If you notice in the radar loop, a decent storm was moving through the Doniphan area. It was part of a squall line and the nature of the entire line had lost the characteristics of most tornadic environments. While we were on air doing a cut-in (as stated in the previous blog), we did not detect a tornado. Since there was no warning, I assume the NWS didn't either. It's much easier to go back and see the signs; and that's what I've been doing this evening. While the signs were tiny, they were there. The first sign is seen in the reflectivity loop above. When the storm is over Doniphan, do you see the area where the "red" is broken up by "orange"? It's subtle, but there's a little "break" in the line. We call that a Bounded Weak Echo Region or BWER. That's sign #1... Let's go to the velocity (wind) loop:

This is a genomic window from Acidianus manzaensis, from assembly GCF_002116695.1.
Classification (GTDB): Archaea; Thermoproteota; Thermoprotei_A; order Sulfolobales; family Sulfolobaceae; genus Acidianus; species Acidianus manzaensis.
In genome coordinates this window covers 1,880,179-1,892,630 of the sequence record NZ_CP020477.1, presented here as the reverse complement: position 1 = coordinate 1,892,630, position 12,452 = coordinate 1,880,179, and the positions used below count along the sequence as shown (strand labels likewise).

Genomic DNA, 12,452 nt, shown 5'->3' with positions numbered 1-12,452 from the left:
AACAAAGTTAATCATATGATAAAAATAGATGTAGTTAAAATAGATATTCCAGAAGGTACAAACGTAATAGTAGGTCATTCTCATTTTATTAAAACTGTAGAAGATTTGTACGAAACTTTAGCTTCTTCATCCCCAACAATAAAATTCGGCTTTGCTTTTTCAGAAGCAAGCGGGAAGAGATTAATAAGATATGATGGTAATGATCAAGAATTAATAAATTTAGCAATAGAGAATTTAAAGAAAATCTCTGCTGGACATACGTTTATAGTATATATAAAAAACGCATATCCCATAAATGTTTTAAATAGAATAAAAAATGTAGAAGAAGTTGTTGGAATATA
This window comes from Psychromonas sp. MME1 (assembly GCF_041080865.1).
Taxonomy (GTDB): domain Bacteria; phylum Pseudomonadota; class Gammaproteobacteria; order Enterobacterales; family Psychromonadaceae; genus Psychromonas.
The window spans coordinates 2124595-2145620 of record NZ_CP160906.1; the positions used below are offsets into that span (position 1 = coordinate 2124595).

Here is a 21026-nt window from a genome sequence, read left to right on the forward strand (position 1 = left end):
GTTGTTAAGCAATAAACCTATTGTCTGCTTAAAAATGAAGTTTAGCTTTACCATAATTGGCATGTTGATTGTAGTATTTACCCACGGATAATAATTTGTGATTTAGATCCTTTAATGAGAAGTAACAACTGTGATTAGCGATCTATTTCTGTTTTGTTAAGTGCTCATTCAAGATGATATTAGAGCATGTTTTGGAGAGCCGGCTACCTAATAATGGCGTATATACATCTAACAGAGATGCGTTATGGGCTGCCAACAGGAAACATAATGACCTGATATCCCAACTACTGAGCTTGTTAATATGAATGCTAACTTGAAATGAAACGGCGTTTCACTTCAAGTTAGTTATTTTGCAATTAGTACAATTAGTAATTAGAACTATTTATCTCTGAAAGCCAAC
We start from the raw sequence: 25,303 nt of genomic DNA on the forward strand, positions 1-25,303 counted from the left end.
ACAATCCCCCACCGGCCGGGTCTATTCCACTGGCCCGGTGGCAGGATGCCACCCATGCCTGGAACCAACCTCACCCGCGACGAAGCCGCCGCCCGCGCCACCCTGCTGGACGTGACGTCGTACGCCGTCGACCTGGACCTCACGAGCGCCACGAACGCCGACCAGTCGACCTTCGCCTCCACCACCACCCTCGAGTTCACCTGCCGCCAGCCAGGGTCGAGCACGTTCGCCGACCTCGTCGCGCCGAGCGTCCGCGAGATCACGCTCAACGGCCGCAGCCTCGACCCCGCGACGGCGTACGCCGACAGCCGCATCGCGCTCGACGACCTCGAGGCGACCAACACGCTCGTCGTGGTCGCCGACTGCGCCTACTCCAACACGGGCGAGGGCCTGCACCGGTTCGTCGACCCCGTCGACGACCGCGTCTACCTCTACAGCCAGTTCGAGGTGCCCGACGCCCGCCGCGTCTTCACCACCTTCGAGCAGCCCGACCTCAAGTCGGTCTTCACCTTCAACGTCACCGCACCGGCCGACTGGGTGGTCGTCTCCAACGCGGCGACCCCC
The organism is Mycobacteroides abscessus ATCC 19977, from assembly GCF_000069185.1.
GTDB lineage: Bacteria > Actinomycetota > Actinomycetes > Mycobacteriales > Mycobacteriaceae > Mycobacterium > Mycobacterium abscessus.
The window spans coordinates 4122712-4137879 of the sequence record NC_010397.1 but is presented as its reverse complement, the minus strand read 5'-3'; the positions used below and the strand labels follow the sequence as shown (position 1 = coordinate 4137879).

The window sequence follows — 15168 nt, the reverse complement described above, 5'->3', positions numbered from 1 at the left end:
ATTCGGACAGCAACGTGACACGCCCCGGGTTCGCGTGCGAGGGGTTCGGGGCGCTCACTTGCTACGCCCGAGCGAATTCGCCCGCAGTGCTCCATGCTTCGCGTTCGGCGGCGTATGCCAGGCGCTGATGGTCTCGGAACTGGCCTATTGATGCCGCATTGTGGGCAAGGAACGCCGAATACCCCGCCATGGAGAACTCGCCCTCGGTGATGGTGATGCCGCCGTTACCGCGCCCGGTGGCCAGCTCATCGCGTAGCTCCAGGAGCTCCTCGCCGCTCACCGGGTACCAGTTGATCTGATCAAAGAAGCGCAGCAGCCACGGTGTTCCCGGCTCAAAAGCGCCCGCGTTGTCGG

Once again, it's much easier playing Monday Morning Quarterback on severe weather, but in the velocity loop, we can see the tornado. It's VERY subtle, but notice the bright shades of green moving from SW to NE and passes 2 miles SE of Doniphan. That's our tornado and sign #2.
If given the same scenerio next year, many of us would still miss it. It's that subtle. Let's move on to some still images. This first velocity image is from 11:20 PM, 10 minutes before it touched down. Notice the start of the rotation and the mesocyclone:
That area moves NE and a tornado touches down 2 miles SE of Doniphan with winds of 100 mph. In the below image, there are some signs, but they are so teeny, tiny that it went
undetected and unwarned.
While it is not good to have a tornado without warning, we can't put blame on anyone. The signs of this tornado were small and the situational awareness of tornadic storms had gone way down. The folks at the NWS bust their tail to do their best at issuing warnings, but this storm was 90-100 miles from their radar sites. Radar distance was the main disadvantage on this particular storm. We need a radar in Southern Missouri!
Anywho, I'm going to sleep. Take care.